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Market, Rupee slump due to external factors; government to take action at apt time: Official

The finance ministry official said what happened in the US yesterday — the IMF downgrading the global growth rate and the US growth rate for the next year — had a ripple effect here.

business Updated: Oct 12, 2018 10:04 IST
Rupee,Sensex,CADeficit
While the stock market benchmark Sensex in the early trade Thursday crashed over 1,000 points, the rupee fell to a record low of 74.45 to a dollar. (AP)

Attributing the slump in stock and currency markets to external factors, a finance ministry official Wednesday said more steps will be taken to check current account deficit (CAD) and hoped that the rupee would appreciate.

While the stock market benchmark Sensex in the early trade Thursday crashed over 1,000 points, the rupee fell to a record low of 74.45 to a dollar.

“What happened in US yesterday had a ripple effect here today. The IMF has downgraded global growth rate, US growth rate for next year, both these had impact on markets,” the official told reporters.

The government will take action at an appropriate time to check widening CAD and going forward there are indications that oil prices will fall, which will have positive implications on the rupee.

“Rupee, Balance of Payments, CAD are the main worries, we have strategy in place to tackle situation. We will take action at opportune time on these issues,” the official said.

He said Indian market is still relatively stable compared with other equity markets. “The rupee may remain firm if oil prices stay range bound. We do believe that rupee should appreciate from this level,” the official added.

The BSE Sensex, in the opening trade, crashed 1,030 points to slip below the key 34,000-mark, tracking a global sell-off as the rupee hit yet another record low of 74.45 against the US dollar.

The rupee has lost more than 13 per cent since the beginning of 2018. The CAD, difference between inflow and outflow of foreign exchange, widened to 2.4 per cent of GDP in the April-June quarter.

The equity markets, however, pared losses in the afternoon trade and was trading 480 points or 1.74 per cent down at 34,281.

The official said that the oil prices are expected to stay range bound between 79-85 dollar a barrel in the months to come and the Indian economy will gain in the US-China ‘trade war’.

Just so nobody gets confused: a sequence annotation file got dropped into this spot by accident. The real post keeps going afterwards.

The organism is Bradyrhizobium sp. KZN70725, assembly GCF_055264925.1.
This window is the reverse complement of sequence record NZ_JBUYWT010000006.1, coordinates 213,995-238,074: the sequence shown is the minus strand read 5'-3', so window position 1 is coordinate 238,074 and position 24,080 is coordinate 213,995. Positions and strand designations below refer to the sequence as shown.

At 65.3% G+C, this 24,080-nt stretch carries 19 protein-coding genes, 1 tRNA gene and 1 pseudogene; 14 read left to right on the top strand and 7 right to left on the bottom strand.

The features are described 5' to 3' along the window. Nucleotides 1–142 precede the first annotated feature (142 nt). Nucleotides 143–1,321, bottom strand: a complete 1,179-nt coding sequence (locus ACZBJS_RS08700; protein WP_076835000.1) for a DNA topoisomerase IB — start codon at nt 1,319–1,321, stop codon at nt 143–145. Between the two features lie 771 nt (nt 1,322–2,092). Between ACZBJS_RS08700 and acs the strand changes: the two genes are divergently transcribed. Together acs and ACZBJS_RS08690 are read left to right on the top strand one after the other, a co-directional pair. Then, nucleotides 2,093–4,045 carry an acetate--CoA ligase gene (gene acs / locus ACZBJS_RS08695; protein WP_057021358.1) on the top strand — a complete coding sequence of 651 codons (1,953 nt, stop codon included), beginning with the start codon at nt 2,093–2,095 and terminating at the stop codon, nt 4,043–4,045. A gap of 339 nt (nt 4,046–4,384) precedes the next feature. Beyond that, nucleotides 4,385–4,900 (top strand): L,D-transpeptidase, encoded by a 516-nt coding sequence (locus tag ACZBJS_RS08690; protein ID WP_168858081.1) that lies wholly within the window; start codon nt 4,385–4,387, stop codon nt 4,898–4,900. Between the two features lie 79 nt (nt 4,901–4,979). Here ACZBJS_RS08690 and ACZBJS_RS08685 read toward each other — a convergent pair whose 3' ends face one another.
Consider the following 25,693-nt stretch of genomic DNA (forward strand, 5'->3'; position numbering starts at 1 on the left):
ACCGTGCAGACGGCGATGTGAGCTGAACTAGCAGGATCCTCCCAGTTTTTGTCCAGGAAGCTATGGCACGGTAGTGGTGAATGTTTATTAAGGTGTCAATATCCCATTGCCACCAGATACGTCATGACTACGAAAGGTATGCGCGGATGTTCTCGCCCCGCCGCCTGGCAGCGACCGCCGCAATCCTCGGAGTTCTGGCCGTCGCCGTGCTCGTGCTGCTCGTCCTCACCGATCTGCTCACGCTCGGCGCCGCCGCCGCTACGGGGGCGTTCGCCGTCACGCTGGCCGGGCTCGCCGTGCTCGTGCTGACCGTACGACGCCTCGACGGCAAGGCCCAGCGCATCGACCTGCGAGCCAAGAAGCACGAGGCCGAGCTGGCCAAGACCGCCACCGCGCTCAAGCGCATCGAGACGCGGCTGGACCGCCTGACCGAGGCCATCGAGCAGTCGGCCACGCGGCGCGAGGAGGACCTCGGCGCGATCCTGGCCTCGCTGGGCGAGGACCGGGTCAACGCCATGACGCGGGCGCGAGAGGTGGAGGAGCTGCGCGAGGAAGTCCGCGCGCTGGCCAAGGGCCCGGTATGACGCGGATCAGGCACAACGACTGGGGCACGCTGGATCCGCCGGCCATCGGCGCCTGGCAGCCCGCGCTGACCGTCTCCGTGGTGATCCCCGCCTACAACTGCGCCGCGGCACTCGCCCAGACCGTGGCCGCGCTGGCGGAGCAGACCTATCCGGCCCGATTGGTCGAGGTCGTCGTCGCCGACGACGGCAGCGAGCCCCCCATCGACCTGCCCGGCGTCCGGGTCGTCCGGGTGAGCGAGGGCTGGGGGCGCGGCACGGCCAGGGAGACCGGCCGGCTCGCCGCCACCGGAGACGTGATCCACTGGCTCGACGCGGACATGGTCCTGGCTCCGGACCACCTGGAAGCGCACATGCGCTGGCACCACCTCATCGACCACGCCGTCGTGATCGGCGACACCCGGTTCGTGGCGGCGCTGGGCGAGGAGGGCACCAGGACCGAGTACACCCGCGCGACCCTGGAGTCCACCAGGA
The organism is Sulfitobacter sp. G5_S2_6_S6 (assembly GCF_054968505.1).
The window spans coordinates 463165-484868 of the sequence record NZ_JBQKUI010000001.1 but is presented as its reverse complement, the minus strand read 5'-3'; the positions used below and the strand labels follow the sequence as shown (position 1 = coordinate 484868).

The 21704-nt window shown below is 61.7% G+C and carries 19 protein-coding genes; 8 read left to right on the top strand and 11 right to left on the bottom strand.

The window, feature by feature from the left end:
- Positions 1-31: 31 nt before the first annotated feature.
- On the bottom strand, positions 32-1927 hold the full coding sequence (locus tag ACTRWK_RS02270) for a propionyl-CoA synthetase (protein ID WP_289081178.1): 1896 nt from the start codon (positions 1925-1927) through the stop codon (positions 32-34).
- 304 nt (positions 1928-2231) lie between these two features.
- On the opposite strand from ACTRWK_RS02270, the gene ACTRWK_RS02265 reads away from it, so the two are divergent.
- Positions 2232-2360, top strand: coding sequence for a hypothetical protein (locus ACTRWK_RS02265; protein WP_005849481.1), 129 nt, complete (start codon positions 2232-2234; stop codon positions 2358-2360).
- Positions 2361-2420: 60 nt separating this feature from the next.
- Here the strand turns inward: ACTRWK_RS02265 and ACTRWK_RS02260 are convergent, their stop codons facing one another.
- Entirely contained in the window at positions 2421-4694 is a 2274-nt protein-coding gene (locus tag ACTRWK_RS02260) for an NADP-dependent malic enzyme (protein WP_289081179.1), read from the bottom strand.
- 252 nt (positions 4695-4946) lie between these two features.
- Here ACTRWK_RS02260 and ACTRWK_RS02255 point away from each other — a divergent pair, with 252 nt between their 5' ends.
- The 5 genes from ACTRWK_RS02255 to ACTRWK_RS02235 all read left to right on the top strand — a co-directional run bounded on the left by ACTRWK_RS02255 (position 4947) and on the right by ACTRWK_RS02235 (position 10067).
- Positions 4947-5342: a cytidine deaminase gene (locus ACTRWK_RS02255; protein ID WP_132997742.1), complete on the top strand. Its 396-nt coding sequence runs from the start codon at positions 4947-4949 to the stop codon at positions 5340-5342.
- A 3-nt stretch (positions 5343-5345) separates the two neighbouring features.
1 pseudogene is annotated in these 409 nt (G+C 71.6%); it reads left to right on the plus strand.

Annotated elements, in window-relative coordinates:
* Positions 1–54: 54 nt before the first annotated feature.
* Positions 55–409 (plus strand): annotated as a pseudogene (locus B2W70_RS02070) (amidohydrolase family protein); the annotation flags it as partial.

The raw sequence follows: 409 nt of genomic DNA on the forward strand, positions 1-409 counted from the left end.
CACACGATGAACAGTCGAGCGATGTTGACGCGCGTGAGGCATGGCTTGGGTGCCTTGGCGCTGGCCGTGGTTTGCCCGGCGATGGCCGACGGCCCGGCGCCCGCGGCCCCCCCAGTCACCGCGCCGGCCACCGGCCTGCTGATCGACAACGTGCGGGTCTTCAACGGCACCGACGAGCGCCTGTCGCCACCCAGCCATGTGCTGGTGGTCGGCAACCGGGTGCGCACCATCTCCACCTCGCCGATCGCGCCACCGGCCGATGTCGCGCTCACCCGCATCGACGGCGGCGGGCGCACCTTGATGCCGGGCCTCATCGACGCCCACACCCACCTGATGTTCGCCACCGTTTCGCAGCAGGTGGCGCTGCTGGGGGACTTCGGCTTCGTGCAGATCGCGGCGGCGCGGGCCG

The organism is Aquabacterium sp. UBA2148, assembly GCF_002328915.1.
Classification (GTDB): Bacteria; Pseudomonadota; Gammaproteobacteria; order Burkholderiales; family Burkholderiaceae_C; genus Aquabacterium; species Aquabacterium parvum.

Even though there are pressures on the current account deficit, the foreign exchange reserves are good enough to withstand it, he added.

“There is nothing to worry about the current market condition. Indian equity and rupee markets are impacted by external factors. Inflation is well within limits and the fundamentals of Indian economy remain strong,” the official added.

He also said that the IMF have downgraded GDP projections for the US and China and hence India stands to gain.

The US Dow Jones Industrial Average slumped over 800 points or 3.15 per cent Wednesday, its biggest fall since February. US President Donald Trump blamed the drop on US Federal Reserve’s decision to hike interest rates. “The Fed has gone crazy,” Trump said yesterday.

Taking cue, the Asian stock indices too witnessed selling frenzy. Japan’s Nikkei declined 4 per cent, Australia’s benchmark ASX 200 fell 2 per cent, and Hong Kong’s Hang Seng, China’s Shanghai Composite was down more than 3 per cent.

The Indian market is still relatively stable compared with other equity markets as people still perceive strength in indian economy,” the official said.

“There are countries in the world which are unstable in terms of stock markets going up and down, in terms of inflation going up, currency also depreciating, plus rising oil prices, so they are having all macro factors affecting many of the emerging market economies. But, in our case in spite of the oil prices going up, the prediction of RBI for inflation is modest, something which we think will be a very positive factor for India,” the official said.

First Published: Oct 11, 2018 16:21 IST